Thursday, June 23, 2011
Tuesday, June 21, 2011
Saturday, June 18, 2011
Wednesday, June 15, 2011
I adored Molly Ivins. If you didn't know her, she was a liberal journalist and columnist from Texas, with a strong sense of justice and a wonderful appreciation of the absurd. Here is a collection of quotes from her, but I strongly recommend you get hold of some of her books to get a real sense of her. Here are a couple that struck me:
"I still believe in Hope - mostly because there's no such place as Fingers Crossed, Arkansas."
"The United States of America is still run by its citizens. The government works for us. Rank imperialism and warmongering are not American traditions or values. We do not need to dominate the world. We want and need to work with other nations. We want to find solutions other than killing people. Not in our name, not with our money, not with our children's blood."
"I believe all Southern liberals come from the same starting point -- race. Once you figure out they are lying to you about race, you start to question everything."
Monday, June 13, 2011
THE Arab Spring is inching its way into Saudi Arabia — in the cars of fully veiled drivers.
On the surface, when a group of Saudi women used Facebook, Twitter and YouTube to organize a mass mobile protest defying the kingdom’s ban on women driving, it may have seemed less dramatic than demonstrators facing bullets and batons while demanding regime change in nearby countries. But underneath, the same core principles — self-determination and freedom of movement — have motivated both groups. The Saudi regime understands the gravity of the situation, and it is moving decisively to contain it by stopping the protest scheduled for June 17.
The driving ban stems from universal anxiety over women’s unrestrained mobility. In Saudi Arabia that anxiety is acute: the streets — and the right to enter and leave them at will — belong to men. A woman who trespasses is either regarded as a sinful “street-walker” or expected to cover herself in her abaya, a portable house. Should she need to get around town, she can do so in a taxi, with a chauffeur (there are 750,000 of them) or with a man related to her by marriage or blood behind the wheel.
Although the Islamic Republic of Iran could not implement similarly draconian driving laws after the 1979 revolution, given that women had driven cars there for decades, the theocratic regime did denounce women riding bikes or motorcycles as un-Islamic and sexually provocative. Iran’s supreme leader, Ayatollah Ali Khamenei, proclaimed in 1999 that “women must avoid anything that attracts strangers, so riding bicycles or motorcycles by women in public places involves corruption and is forbidden.”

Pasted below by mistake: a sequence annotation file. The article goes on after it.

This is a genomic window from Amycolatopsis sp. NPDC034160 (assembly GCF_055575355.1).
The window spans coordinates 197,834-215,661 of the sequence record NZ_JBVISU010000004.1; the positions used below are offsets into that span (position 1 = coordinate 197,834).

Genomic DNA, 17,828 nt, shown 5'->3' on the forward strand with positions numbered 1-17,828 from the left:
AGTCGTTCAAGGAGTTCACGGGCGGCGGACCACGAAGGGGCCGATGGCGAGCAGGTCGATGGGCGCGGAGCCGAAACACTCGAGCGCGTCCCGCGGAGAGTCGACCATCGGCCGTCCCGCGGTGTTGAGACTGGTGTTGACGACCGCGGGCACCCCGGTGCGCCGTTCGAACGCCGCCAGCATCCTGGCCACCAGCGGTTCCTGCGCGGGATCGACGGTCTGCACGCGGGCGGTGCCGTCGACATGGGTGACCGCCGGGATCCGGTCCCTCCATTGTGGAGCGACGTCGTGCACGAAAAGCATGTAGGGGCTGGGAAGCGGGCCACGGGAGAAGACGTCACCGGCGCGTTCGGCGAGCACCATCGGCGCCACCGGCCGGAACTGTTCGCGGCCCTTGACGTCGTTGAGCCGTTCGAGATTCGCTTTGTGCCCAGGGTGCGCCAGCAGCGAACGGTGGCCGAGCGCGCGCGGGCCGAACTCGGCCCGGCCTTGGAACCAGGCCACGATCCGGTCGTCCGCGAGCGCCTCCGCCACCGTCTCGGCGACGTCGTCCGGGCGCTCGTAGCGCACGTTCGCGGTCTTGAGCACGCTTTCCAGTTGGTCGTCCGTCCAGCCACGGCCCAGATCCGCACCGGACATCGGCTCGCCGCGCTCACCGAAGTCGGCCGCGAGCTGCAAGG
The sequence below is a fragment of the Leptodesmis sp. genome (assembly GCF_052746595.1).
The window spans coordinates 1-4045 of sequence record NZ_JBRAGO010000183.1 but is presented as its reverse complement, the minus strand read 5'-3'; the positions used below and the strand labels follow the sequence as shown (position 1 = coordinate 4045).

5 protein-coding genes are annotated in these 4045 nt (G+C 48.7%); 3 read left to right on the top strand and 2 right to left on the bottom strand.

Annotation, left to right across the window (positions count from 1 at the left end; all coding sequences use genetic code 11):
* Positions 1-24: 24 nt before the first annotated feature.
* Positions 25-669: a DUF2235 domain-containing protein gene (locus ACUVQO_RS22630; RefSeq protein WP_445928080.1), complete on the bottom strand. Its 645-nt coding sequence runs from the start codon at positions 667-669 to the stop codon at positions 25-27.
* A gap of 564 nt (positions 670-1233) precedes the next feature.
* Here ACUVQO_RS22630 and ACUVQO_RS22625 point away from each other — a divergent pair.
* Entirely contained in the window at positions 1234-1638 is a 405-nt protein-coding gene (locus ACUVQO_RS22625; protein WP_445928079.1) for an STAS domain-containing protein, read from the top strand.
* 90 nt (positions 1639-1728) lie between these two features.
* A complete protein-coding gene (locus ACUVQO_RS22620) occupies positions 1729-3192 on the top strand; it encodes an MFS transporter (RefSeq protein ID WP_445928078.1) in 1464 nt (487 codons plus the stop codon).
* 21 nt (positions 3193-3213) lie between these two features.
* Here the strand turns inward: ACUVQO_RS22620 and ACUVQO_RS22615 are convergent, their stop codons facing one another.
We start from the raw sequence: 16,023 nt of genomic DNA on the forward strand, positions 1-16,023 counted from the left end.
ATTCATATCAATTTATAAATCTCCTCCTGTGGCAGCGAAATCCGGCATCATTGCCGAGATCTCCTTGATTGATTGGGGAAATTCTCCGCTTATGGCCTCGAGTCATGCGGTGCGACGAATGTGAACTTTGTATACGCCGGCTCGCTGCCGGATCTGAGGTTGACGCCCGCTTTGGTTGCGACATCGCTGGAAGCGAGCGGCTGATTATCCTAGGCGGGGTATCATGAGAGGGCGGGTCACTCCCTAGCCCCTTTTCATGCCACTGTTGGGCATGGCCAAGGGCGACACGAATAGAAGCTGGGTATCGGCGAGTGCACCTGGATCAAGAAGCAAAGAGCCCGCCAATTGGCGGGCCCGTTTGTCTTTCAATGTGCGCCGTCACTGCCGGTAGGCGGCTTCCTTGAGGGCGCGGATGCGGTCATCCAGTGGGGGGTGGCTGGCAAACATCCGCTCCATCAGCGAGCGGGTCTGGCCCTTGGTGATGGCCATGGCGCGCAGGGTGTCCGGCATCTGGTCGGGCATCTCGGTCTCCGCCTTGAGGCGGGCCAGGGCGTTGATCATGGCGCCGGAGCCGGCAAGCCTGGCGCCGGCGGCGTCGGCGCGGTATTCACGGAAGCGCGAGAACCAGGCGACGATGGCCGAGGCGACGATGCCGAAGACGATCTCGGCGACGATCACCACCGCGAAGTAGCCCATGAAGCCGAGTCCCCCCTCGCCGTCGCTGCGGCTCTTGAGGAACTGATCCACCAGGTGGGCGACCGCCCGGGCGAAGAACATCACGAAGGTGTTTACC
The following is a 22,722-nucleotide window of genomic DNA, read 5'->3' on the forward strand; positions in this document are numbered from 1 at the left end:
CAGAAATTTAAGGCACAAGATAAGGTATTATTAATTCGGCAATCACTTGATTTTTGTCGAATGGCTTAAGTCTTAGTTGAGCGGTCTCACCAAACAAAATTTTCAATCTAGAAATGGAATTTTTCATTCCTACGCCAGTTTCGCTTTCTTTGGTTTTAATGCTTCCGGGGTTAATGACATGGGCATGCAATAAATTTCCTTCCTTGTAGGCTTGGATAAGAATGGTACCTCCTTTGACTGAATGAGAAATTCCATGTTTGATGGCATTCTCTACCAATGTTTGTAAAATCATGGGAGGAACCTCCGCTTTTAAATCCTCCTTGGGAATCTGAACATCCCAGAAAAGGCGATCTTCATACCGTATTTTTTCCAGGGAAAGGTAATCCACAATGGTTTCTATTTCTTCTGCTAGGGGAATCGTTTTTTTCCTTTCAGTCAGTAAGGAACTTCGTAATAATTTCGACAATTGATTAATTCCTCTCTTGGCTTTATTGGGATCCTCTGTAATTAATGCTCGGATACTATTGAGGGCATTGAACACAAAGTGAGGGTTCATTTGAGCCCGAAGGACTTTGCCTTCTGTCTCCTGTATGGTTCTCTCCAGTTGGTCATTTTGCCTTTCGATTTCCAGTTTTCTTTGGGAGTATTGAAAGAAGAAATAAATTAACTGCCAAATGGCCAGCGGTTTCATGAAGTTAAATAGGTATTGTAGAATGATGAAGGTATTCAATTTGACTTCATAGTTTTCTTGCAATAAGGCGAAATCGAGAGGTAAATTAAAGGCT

The Saudi regime, like the Islamic Republic of Iran, the Taliban in Afghanistan, the military junta in Sudan and the Islamic Salvation Front in Algeria, ordains the exclusion of women from the public sphere. It expects women to remain in their “proper place.”
Indeed, the rulers in Saudi Arabia are the most gender-segregated in the world today. In official ceremonies, and in countless photographs, posters and billboards, the royal family seems to be composed solely of men.
This desire to deny women entrance into the public arena is inaccurately presented as a religious mandate. Yet there is no basis for such exclusion in the Koran. On the contrary, in the early years of Islam, women were a vital presence in Muslim communities. They attended mosques, engaged in public debates and got involved in decision-making processes. Aisha, one of the wives of the Prophet Muhammad, commanded an army of men while riding on a camel. If Muslim women could ride camels 14 centuries ago, why shouldn’t they drive cars today? Which Koranic injunction prohibits them from driving?
Gender apartheid is not about piety. It is about dominating, excluding and subordinating women. It is about barring them from political activities, preventing their active participation in the public sector, and making it difficult for them to fully exercise the rights Islam grants them to own and manage their own property. It is about denying women the basic human right to move about freely.
That is why the women defying the ban on motorized mobility are in fact demanding an eventual overhaul of the entire Saudi political system. They want not just to drive but to remap the political geography of their country.
These women know the value of a car key. Like the man who faced down tanks in Tiananmen Square, like the unprecedented number of women participating in protests across the Middle East and North Africa, the Saudi women’s campaign for the right to drive is a harbinger of a new era in the region.